Your budget is going to limit your choices. But thats probably OK. Get a bike, get some experience with it, and as time/budget/interest allows, move up the cycling food chain.
Youre probably looking at a hybrid. Marins Muirwoods ($429; marinbikes.com), for instance, offers a fairly fast ride in a bike thats based on a mountain-bike design but without the suspension components that add weight. It has a triple chainring that makes hills much easier, and a comfortable geometry. Its not a racer by any means, but a bike that can move along. Giants FCR 3W ($480; giant-bicycle.com) has very similar geometry and specs, with maybe a little zoomier seat position for better speed. I think Giant bikes offer excellent value. Scotts Sub 30 ($560; scottusa.com) is zoomier yet, with a nicely low handlebar position that lets you get into a wind-cheating position even though it has straight" handlebars.
Its difficult to find a true road bike (with drop handlebars and skinnier tires) for under $500. K2s Mach 2 is selling for $700 at REI, and that is one of the better buys around. It has an aero road-bike position, a light aluminum frame, and a reliable Shimano/FSA drive train. And its well worth upgrading as time goes along with better wheels, tires, and so on. You can also troll around for something used; a bike thats a year or two old will often lose 40 percent of its new value.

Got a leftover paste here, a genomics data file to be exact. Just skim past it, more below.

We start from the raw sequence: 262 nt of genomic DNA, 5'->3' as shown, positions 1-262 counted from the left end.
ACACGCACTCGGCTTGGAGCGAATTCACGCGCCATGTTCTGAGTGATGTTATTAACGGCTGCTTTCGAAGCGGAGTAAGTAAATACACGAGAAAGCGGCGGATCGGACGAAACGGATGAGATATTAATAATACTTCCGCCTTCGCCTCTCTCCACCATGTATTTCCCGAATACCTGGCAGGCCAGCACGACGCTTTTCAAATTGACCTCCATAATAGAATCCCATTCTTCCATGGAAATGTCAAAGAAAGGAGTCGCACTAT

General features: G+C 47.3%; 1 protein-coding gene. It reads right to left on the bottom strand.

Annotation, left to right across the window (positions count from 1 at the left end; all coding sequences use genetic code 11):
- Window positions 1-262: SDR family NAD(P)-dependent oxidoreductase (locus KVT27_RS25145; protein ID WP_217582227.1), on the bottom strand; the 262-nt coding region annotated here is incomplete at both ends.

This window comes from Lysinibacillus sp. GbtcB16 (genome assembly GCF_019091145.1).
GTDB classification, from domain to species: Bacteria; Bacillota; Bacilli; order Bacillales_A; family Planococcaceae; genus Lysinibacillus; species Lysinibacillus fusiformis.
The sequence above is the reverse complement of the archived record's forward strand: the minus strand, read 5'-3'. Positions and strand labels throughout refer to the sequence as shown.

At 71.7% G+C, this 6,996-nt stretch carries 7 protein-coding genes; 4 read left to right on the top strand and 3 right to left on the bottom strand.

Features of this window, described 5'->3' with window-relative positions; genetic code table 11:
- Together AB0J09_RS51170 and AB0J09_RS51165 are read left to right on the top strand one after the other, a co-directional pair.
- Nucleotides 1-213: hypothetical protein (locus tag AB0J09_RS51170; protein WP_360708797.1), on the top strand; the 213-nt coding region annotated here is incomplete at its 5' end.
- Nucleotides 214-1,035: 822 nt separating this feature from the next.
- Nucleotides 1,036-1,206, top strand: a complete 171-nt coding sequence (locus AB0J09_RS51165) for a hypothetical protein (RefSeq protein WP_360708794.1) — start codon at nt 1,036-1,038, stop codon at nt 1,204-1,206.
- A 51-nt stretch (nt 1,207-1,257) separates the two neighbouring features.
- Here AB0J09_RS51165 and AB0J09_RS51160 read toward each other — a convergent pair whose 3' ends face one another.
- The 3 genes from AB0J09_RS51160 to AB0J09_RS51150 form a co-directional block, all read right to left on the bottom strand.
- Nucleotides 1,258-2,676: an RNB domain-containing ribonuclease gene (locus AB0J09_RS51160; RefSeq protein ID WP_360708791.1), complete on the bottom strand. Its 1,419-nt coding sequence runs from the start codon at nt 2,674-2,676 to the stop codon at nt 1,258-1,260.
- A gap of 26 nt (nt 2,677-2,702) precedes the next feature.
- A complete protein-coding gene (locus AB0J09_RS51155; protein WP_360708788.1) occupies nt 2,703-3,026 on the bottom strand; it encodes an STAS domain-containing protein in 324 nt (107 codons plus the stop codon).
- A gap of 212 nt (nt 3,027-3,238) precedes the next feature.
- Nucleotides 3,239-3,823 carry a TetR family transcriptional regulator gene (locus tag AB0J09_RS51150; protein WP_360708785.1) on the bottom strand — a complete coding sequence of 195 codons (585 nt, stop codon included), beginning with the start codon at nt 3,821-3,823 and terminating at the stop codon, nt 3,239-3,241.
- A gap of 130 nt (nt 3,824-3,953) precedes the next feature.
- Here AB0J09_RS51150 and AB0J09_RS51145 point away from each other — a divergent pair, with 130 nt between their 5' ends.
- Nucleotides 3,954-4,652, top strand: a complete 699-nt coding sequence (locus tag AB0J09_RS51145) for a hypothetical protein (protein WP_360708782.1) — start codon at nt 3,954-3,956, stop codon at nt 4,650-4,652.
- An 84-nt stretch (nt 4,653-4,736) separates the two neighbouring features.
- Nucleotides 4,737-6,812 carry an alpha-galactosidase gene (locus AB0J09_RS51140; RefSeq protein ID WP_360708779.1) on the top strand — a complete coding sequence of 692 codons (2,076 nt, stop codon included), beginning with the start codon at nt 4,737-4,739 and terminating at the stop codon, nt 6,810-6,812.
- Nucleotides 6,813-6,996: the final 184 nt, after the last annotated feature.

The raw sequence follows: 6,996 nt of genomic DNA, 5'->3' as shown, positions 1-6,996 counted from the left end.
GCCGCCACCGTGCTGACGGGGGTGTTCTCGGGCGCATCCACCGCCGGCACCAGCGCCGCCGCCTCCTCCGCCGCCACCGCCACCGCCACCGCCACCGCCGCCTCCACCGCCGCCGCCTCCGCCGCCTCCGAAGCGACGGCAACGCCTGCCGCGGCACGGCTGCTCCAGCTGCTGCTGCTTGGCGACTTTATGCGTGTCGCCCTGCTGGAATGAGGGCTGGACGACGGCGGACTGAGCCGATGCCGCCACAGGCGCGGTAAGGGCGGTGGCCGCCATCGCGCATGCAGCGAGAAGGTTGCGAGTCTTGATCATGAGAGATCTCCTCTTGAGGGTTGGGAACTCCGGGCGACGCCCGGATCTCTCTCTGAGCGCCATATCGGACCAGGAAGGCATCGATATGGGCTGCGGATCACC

One problem with bicycling is that its pretty equipment-intensive. You will, of course, need a helmet (Giro Kaya, $30; giro.com), gloves (Pearl Izumi Gel Lite Tour, $20; pearlizumi.com), and glasses (Performance Vector Multi-Lens, $50; performancebike.com). Dont forget as well a pump (Topeak Peak Blaster; topeak.com), tube patch kit and levers ($8), and seat bag (Cannondale Fast Bag, $20; cannondale.com). Cycling-specific clothing is nice, as welllook for house-brand items from REI, Performance, or Bike Nashbar. It can all add up when youre just starting out.
Hope that helps, and happy riding!